Survival and risk factors for mortality among HIV/Tuberculosis co-infected patients on antiretroviral therapy in a resource limited setting
Background: Tuberculosis is the most common opportunistic infection and most frequent cause of mortality among HIV-infected persons in resource constrained settings and the number of patients with co-infection continues to grow rapidly. Objective: To determine the survival and predictors of mortality among HIV/Tuberculosis co-infected patients on antiretroviral therapy at Wilkins Infectious Disease Hospital (WIDH), Harare. Methods: A retrospective study in a cohort of 207 HIV/TB co-infected patients who presented to WIDH and started ART between 1 December 2004 and 1 March 2010 was carried out. A retrospective review of patient medical records was done. Kaplan-Meier method was used to construct survival functions, the log rank test was used to test equality of survivor functions across strata; we performed univariate and multivariate analysis and constructed a Cox-proportional hazards model to determine factors that determine survival in HIV/TB co-infected patients on ART. Results: There were 45 (21.7%) deaths at the end of the study among whom 18 (40%) died in those who had extra-pulmonary tuberculosis and 27 (60%) in patients with pulmonary tuberculosis. The mortality rate was 9.8 deaths/100person years of follow-up. The cumulative mortality at 3, 6 and 12 months was 1%, 5% and15% respectively. Independent predictors of mortality were CD4 count<50cells/ul adjusted Hazard ratio [AHR] 2.37, 95% CI (1.158-4.856)], WHO stage four at baseline [AHR=2.69 95%CI (1.35-5.34)], cotrimoxazole use [AHR=0.29 95%CI (0.86-0.89)]. Haemoglobin was not found to be a risk factor. Conclusion: Mortality was high in the first year relative to subsequent years. There was increased risk of death in patients co infected with HIV and TB who presented to the clinic with late stage disease as indicated by the WHO clinical stage criterion and low CD4 count at baseline and these were strong predictors of mortality. Collaboration of HIV/TB activities should be reemphasized and scale up of patients to access ART or effective treatment and control of TB among co infected patients. Increasing access of cotrimoxazole by patients on ART and interventions to identify patients before they develop these clinical markers will improve survival and increase benefits of therapy.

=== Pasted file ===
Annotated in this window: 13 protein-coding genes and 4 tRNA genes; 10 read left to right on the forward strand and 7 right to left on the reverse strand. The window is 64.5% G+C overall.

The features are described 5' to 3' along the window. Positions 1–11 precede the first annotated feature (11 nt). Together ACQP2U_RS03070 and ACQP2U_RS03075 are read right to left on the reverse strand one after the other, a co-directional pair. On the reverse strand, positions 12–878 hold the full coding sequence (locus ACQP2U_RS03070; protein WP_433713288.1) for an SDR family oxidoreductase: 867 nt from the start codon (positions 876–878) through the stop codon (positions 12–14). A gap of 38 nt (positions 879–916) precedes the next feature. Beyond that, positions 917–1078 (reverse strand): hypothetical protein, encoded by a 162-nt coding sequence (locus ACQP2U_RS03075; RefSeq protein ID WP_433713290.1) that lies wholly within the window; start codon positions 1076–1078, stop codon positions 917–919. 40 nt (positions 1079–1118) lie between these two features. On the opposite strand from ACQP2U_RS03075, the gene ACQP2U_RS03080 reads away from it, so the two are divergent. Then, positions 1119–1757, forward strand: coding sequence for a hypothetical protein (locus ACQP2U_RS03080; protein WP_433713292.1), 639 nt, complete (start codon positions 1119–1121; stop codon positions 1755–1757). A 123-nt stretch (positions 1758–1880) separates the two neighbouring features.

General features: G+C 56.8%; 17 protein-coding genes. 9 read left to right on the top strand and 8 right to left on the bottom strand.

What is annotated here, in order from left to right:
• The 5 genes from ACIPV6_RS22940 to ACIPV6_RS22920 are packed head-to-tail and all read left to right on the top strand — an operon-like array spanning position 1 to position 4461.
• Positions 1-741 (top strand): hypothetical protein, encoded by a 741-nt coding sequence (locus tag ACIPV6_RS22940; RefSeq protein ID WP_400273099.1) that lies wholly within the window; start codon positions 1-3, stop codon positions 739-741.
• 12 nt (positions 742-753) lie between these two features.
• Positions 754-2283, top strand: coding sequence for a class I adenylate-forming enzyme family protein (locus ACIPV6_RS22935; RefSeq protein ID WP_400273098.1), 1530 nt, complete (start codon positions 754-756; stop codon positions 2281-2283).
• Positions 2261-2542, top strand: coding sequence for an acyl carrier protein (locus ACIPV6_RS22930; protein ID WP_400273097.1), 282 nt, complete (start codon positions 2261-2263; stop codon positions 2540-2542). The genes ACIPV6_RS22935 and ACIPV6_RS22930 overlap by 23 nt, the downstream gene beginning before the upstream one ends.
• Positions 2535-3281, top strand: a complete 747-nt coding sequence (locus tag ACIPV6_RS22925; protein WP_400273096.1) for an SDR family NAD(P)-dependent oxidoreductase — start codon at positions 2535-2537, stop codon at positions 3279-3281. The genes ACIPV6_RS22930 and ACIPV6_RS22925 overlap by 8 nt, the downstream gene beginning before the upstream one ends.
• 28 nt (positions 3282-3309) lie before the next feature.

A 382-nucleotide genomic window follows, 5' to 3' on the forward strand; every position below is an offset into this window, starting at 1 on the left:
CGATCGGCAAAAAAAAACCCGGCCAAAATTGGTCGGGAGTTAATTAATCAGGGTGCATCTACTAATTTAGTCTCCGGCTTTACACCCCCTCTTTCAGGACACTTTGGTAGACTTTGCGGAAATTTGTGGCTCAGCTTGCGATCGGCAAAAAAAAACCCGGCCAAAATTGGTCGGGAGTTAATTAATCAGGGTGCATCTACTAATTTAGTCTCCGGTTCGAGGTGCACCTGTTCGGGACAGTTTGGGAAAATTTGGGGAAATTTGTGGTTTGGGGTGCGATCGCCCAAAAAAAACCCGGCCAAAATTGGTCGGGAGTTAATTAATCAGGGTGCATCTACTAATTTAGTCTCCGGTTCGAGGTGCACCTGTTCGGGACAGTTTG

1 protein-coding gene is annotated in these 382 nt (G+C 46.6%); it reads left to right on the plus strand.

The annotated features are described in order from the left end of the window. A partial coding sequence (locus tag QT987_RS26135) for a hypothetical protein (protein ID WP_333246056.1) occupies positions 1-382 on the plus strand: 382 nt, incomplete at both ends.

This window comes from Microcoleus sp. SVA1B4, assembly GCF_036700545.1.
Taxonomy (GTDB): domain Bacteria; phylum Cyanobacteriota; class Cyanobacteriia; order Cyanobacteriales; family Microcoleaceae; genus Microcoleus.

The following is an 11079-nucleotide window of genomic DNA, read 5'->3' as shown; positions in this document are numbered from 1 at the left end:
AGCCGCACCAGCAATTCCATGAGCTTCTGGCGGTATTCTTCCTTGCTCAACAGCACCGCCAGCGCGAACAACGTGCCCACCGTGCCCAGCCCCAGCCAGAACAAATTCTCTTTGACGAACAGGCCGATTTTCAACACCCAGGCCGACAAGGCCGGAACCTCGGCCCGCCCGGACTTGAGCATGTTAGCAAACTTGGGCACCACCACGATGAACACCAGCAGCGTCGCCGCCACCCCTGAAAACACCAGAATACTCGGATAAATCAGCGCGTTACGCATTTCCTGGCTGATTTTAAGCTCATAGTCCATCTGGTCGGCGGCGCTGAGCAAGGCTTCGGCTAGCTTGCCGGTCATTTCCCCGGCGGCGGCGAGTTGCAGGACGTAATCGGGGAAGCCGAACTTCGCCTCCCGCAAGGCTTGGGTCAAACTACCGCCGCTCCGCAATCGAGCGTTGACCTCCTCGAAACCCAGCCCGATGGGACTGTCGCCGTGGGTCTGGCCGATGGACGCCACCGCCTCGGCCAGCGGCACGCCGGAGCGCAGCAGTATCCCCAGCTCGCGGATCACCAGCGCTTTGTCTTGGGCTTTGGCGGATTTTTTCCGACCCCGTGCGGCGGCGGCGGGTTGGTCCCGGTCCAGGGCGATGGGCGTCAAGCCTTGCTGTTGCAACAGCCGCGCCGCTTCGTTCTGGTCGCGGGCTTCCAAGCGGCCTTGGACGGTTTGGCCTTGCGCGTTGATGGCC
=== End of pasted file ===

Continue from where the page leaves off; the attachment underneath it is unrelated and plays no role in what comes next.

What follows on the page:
College of Health Sciences
Wilkins Infectious Disease Hospital
Resource limited setting
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